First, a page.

How Contract Abandonment is Helping Restore the Real Estate Market

real estate flipper Leave Morality Out Of It:
How Contract Abandonment Is Helping Restore Reality to The Real Estate Market By Jared H. Beck, Esq.
Beck & Lee Business Trial Lawyers
Miami, Florida

“Ditching Condo Deal May Have Been Smart.” That recent headline from the Palm Beach Post announced what many who bought condo units in the preconstruction phase during the last several years have known for some time. The calculus between walking away from hefty deposits – or closing on a rapidly depreciating property in the midst of a global credit crunch at 2005 or 2006 prices – has proven clear. Walking away typically makes the most financial sense.

But while doing the math is easy, making the decision to abandon a purchase agreement – and to forfeit substantial deposits – is not necessarily so simple. Take, for example, this observation from a banking analyst quoted in that same Palm Beach Post article who sees a “dangerous precedent” being set by those who walk away: “The whole concept of capitalism is based on the rule of law. . . . It’s bad for the economy, bad for capitalism and bad for business in general when people realize they can find legal room to get out of any deal.”

Is it true that failing to perform on a contract harms the economy? At first glance, the idea makes sense: if contracts are so easily scrapped when the economy goes south, then businesses and individuals will be less inclined to ink deals when times are good.

But consider this when trying to apply that same logic to the context of a piece of real estate purchased at 2005 or 2006 prices: According to Freddie Mac, each foreclosure costs the lender approximately $60,000 on average. So, if a buyer closes on a real estate contract – and then goes into foreclosure because he or she cannot afford to pay the mortgage, or determines that it no longer makes financial sense to do so – then the bank will end up spending about $60,000 to foreclose on the property. That’s $60,000 subtracted from the pool of funds available to new borrowers. Ultimately, the buyer’s decision not to walk away prolongs the credit crunch. Still convinced that walking away from a contract harms the economy?

The moral principle that one should always honor one’s word as expressed in a contract has long been enshrined in law. But the view that agreements should be broken when times call for it has also found strong legal expression. For example, under the theory of “efficient breach,” as famously endorsed by the federal appellate judge Richard Posner, the law ought to encourage parties to breach contracts – and not punish them – when breaching is socially efficient.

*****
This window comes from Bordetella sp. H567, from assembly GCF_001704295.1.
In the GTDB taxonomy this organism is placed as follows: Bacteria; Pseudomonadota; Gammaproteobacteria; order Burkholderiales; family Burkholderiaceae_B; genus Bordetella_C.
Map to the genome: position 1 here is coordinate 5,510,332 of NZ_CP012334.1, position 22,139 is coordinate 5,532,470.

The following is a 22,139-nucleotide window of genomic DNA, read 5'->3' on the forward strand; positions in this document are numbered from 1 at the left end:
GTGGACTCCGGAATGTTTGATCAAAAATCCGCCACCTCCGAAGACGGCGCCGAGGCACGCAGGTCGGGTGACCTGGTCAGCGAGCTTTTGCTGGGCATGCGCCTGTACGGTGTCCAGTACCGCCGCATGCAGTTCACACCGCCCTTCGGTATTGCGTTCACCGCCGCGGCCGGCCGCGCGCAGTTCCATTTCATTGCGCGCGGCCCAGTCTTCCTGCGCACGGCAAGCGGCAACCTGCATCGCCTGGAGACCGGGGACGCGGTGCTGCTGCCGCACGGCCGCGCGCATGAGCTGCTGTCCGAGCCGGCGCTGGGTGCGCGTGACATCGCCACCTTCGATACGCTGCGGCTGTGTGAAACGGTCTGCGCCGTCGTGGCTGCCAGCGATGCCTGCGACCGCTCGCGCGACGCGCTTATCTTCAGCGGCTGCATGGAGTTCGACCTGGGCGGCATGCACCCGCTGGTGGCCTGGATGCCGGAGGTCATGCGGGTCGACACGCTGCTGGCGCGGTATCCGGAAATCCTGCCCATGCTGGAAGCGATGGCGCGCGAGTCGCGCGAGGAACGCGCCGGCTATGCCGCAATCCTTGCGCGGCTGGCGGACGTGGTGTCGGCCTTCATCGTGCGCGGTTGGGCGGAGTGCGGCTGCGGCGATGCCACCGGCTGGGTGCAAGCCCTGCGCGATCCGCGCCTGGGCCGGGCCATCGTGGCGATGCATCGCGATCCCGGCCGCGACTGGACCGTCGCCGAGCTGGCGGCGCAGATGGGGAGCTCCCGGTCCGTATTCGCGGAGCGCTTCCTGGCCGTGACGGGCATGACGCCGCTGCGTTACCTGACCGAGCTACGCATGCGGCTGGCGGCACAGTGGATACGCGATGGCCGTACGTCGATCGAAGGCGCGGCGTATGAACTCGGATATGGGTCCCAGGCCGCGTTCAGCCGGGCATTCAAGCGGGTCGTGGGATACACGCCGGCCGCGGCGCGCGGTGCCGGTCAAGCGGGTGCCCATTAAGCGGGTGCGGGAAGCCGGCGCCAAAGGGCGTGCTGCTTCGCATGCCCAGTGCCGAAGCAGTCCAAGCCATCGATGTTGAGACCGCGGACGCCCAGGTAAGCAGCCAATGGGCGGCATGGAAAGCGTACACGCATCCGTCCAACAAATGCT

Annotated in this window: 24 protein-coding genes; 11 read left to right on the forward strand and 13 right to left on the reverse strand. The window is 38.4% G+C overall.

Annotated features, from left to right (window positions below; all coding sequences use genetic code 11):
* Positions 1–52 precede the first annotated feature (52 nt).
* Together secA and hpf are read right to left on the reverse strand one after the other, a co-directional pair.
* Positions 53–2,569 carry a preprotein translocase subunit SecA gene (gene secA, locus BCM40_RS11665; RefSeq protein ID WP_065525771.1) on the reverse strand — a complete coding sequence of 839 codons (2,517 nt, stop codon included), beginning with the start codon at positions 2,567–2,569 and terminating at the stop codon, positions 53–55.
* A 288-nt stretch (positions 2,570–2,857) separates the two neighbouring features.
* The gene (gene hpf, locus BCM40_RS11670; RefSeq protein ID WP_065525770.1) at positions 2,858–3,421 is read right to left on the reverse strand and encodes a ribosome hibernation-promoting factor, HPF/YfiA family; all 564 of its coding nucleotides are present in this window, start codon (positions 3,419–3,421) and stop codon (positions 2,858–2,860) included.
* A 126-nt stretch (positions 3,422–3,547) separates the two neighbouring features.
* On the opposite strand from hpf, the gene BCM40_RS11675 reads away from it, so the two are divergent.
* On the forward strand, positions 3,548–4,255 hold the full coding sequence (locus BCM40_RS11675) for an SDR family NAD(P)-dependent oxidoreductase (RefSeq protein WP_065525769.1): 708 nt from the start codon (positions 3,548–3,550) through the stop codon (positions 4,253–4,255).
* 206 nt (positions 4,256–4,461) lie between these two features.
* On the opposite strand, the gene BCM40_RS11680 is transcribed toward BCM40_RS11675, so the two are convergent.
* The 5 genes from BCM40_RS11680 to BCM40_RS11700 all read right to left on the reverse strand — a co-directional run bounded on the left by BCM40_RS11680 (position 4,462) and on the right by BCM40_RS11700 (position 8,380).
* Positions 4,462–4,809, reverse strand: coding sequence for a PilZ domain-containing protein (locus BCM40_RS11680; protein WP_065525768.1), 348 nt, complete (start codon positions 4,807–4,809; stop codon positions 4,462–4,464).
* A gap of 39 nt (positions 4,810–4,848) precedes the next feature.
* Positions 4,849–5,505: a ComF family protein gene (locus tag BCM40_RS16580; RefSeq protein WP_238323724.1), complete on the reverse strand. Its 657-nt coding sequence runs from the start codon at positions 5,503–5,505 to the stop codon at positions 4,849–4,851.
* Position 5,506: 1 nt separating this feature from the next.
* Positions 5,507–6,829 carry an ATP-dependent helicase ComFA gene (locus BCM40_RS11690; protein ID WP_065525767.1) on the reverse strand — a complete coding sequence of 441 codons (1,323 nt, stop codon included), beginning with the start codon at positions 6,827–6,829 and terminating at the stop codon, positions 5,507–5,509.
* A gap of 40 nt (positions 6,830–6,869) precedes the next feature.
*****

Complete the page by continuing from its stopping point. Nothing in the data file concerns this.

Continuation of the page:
Applied to our real estate example, it is socially efficient for the buyer to breach the purchase contract rather than close, because breaching saves the bank (and society) from spending $60,000 on a foreclosure. As an added benefit, the property in question will likely more quickly find its way into the productive hands of someone who values it at a more realistic (and lower) price, rather than suffering the disuse and abuse that many REO properties experience. In an important sense, walking away hastens the market to correct itself.

No one can dispute that the functioning of the economy depends on the sanctity of contract – the freedom to make contracts, and the faith that their terms will be honored. At the same time, however, room to extricate one’s self from a bad deal when the terms become too onerous is just as indispensable. Without room to walk away, market correction would be a longer and more difficult process than it already is.

Jared H. Beck has a law degree from Harvard Law School. He writes the popular blog, “Jared Beck’s Real Estate Market Crisis Law Report,” at His law firm, Beck & Lee Business Trial Lawyers in Miami, is dedicated to the practice of business and real estate litigation, as well as pursuing the rights and remedies of consumers and investors. A significant portion of Mr. Beck’s practice is devoted to issues arising under purchase contracts for real estate, including condominiums, condo-hotels, single-family homes, and commercial property. Mr. Beck is a member of the Florida and California Bars, and litigates in other U.S. jurisdictions in conjunction with qualified local counsel. He can be reached at 305-789-0072 or

Leave a comment

Your email address will not be published. Required fields are marked *